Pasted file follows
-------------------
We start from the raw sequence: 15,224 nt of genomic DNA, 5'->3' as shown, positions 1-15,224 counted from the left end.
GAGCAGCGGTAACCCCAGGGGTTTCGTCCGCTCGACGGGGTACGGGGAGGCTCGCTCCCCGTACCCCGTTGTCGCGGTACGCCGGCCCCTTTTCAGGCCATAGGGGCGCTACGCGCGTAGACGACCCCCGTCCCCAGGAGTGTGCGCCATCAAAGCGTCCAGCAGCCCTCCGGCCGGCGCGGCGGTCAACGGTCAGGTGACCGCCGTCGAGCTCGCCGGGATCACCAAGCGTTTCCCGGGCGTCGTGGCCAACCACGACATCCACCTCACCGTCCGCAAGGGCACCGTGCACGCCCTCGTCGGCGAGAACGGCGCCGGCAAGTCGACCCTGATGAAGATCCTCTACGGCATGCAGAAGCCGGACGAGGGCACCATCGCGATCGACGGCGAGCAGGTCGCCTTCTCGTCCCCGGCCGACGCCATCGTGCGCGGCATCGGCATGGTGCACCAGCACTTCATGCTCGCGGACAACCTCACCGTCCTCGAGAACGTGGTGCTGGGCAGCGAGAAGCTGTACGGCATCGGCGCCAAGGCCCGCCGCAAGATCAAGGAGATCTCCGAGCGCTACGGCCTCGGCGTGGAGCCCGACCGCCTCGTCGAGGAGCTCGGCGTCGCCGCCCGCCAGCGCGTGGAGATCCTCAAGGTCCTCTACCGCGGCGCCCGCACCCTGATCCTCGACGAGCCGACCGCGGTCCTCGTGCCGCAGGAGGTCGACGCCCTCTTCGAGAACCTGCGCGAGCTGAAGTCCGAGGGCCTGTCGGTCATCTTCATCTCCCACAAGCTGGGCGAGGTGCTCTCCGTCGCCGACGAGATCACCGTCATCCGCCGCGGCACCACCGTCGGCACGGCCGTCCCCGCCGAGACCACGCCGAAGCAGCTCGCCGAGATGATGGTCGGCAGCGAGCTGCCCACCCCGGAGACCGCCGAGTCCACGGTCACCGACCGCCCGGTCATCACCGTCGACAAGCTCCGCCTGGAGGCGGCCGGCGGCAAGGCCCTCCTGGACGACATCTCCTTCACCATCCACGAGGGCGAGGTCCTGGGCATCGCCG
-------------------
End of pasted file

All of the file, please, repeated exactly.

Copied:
We start from the raw sequence: 15,224 nt of genomic DNA, 5'->3' as shown, positions 1-15,224 counted from the left end.
GAGCAGCGGTAACCCCAGGGGTTTCGTCCGCTCGACGGGGTACGGGGAGGCTCGCTCCCCGTACCCCGTTGTCGCGGTACGCCGGCCCCTTTTCAGGCCATAGGGGCGCTACGCGCGTAGACGACCCCCGTCCCCAGGAGTGTGCGCCATCAAAGCGTCCAGCAGCCCTCCGGCCGGCGCGGCGGTCAACGGTCAGGTGACCGCCGTCGAGCTCGCCGGGATCACCAAGCGTTTCCCGGGCGTCGTGGCCAACCACGACATCCACCTCACCGTCCGCAAGGGCACCGTGCACGCCCTCGTCGGCGAGAACGGCGCCGGCAAGTCGACCCTGATGAAGATCCTCTACGGCATGCAGAAGCCGGACGAGGGCACCATCGCGATCGACGGCGAGCAGGTCGCCTTCTCGTCCCCGGCCGACGCCATCGTGCGCGGCATCGGCATGGTGCACCAGCACTTCATGCTCGCGGACAACCTCACCGTCCTCGAGAACGTGGTGCTGGGCAGCGAGAAGCTGTACGGCATCGGCGCCAAGGCCCGCCGCAAGATCAAGGAGATCTCCGAGCGCTACGGCCTCGGCGTGGAGCCCGACCGCCTCGTCGAGGAGCTCGGCGTCGCCGCCCGCCAGCGCGTGGAGATCCTCAAGGTCCTCTACCGCGGCGCCCGCACCCTGATCCTCGACGAGCCGACCGCGGTCCTCGTGCCGCAGGAGGTCGACGCCCTCTTCGAGAACCTGCGCGAGCTGAAGTCCGAGGGCCTGTCGGTCATCTTCATCTCCCACAAGCTGGGCGAGGTGCTCTCCGTCGCCGACGAGATCACCGTCATCCGCCGCGGCACCACCGTCGGCACGGCCGTCCCCGCCGAGACCACGCCGAAGCAGCTCGCCGAGATGATGGTCGGCAGCGAGCTGCCCACCCCGGAGACCGCCGAGTCCACGGTCACCGACCGCCCGGTCATCACCGTCGACAAGCTCCGCCTGGAGGCGGCCGGCGGCAAGGCCCTCCTGGACGACATCTCCTTCACCATCCACGAGGGCGAGGTCCTGGGCATCGCCG